Thursday, 27 October 2011

Thursday Themes

The beauty of the blogosphere lies in part in the fact that it's a rich field of opinions on a wide range of subjects. You never know when you're going to trip over a thread that can lead to insight. Such was the case the other day when I read a post by BJ in her blog The Dark Side of the Covers on the subject of free prequels. I posted a comment on her blog at the time but it's been percolating in the back of my mind ever since, so I've decided to take it up where she left off.

You can read BJ's post here.

To summarize, she noted that the e-book phenomenon has bred free spinoffs, often of the prequel variety, that authors will publish in order to publicize an upcoming book. Effective freebies are self-contained and whet our appetite for more, while poor freebies seem truncated or stagnant and can be sloppily edited.

As followers of this blog will know, I've used this technique to spread the word about Blood Passage, the first Donaghue and Stainer Crime Novel. I've published six free short stories featuring Donaghue and Stainer so far that can be found here. Others will follow this fall and winter until the collection is complete. The idea is to eliminate cost barriers and give readers a chance to become familiar with the characters and my writing style. Hopefully those who enjoy police procedurals and like the stories will take a shot at the novel, which is now only $0.99. (End commercial.)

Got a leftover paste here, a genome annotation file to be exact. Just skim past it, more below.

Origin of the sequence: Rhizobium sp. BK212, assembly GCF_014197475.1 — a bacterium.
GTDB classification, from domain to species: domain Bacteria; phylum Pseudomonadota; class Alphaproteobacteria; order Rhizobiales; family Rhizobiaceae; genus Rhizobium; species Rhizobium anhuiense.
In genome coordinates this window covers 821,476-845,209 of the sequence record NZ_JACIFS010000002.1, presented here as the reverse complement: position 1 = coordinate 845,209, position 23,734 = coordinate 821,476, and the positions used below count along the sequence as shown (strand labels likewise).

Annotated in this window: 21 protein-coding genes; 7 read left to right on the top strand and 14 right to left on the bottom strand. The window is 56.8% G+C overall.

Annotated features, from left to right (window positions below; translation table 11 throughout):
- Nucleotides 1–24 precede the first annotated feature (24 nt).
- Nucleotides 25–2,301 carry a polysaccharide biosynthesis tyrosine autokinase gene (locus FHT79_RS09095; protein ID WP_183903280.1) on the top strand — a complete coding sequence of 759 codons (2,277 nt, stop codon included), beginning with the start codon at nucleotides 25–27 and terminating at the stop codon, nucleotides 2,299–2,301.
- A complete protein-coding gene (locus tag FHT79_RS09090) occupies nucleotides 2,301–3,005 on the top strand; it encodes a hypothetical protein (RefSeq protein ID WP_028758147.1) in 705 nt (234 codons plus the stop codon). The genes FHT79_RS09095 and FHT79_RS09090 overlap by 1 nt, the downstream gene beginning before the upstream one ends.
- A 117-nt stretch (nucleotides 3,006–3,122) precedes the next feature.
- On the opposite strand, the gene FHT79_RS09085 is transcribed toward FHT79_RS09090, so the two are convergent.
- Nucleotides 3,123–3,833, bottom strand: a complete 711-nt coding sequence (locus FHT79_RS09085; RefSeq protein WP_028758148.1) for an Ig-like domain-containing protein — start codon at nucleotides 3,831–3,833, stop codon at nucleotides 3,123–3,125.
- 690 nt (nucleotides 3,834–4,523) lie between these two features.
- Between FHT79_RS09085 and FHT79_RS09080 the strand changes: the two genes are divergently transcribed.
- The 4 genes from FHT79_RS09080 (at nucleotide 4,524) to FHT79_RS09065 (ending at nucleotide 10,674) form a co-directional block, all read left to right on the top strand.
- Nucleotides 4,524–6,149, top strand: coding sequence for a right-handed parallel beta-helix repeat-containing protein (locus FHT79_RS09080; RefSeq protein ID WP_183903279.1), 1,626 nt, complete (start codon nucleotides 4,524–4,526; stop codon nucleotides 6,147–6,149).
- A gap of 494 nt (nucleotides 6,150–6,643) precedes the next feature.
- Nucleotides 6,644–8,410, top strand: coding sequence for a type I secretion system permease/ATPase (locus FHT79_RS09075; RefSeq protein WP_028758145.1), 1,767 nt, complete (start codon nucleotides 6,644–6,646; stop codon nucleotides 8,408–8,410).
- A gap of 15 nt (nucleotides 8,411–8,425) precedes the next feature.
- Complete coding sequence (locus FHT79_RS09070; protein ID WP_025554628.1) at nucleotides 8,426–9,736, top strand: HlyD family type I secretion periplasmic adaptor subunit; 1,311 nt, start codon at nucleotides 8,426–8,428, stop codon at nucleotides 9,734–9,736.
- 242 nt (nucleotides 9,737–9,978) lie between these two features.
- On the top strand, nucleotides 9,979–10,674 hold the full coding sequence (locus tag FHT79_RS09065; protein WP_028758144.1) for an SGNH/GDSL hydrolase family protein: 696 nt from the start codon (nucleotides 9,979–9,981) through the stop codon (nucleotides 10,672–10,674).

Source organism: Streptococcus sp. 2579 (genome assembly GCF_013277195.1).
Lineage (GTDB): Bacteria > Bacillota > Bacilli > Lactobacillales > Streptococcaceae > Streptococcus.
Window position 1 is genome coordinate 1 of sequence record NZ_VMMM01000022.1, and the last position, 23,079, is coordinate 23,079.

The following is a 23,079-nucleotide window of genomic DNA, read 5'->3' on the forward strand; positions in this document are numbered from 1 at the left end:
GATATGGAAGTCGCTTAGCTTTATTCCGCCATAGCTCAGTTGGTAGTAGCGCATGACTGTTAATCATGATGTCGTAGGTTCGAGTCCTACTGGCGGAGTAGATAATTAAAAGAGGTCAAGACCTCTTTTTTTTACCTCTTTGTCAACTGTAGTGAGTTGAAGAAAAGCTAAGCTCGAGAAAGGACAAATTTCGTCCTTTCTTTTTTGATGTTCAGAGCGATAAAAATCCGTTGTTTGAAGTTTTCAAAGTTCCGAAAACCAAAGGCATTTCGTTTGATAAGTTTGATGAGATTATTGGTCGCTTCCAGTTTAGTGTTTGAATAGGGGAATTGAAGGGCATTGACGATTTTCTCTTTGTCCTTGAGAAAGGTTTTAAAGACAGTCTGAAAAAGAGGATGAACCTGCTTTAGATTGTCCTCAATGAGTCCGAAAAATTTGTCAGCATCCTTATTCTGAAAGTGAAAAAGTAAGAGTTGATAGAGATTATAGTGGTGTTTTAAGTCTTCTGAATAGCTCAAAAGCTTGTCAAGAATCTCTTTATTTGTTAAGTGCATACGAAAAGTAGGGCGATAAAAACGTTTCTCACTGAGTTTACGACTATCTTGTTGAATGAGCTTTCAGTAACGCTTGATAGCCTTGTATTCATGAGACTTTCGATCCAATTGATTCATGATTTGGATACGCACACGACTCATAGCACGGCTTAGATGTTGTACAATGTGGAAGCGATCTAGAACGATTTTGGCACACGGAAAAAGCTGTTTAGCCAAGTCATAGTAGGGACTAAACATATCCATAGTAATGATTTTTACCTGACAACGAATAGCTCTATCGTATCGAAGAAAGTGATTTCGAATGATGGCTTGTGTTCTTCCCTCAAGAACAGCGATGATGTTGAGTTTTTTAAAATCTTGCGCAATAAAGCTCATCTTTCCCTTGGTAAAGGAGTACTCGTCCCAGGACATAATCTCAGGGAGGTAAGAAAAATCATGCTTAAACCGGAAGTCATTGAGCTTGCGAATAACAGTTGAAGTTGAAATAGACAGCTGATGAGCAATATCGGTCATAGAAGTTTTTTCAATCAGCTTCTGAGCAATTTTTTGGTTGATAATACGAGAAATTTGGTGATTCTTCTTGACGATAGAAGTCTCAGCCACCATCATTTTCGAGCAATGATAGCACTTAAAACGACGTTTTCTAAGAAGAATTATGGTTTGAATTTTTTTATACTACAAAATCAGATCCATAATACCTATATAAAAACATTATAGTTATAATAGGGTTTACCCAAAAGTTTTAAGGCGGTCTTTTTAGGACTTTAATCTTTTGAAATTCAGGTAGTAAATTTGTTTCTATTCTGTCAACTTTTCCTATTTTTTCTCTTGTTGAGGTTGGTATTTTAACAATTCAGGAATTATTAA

Here's the thing: I'd like your opinion on the effectiveness of this approach as a marketing technique. Each story tends to attract the same number of downloaders. I'm assuming/guessing/hoping that people are collecting all the stories as they appear. At the same time, I'm aware that Smashwords has a reputation for being a place to trawl for freebies but not a place where people tend to spend money. So here are a couple of questions:

  • do readers of e-books who download free offerings tend to be willing to pay a buck or two for the primary product if they like the freebie, or do they tend just to graze on the freebies?
  • if you're a downloader of freebies, how long do they tend to sit in your reader before you get around to reading them (ie, how long should I wait before I decide this strategy doesn't work)?
I look forward to your comments on this subject. Fire away!


  1. I'm a big believer in prequels being used to market a novel. But only if it's done right. I'm not a frequent user of smashwords but if I read a prequel that I enjoy there's nothing stopping me from spending .99 or a bit more on an e-book. Having said that, you're right that it takes people a while to read books even if they're very interested. I think you should keep at it. Time isn't necessarily an indication of interest. I have heaps of books I want to read that have been offered for review but it's taking me a while because I am so busy!

  2. I hear you, Lan. Patience is a virtue! Hence the tongue in cheek name of this blog, I might add....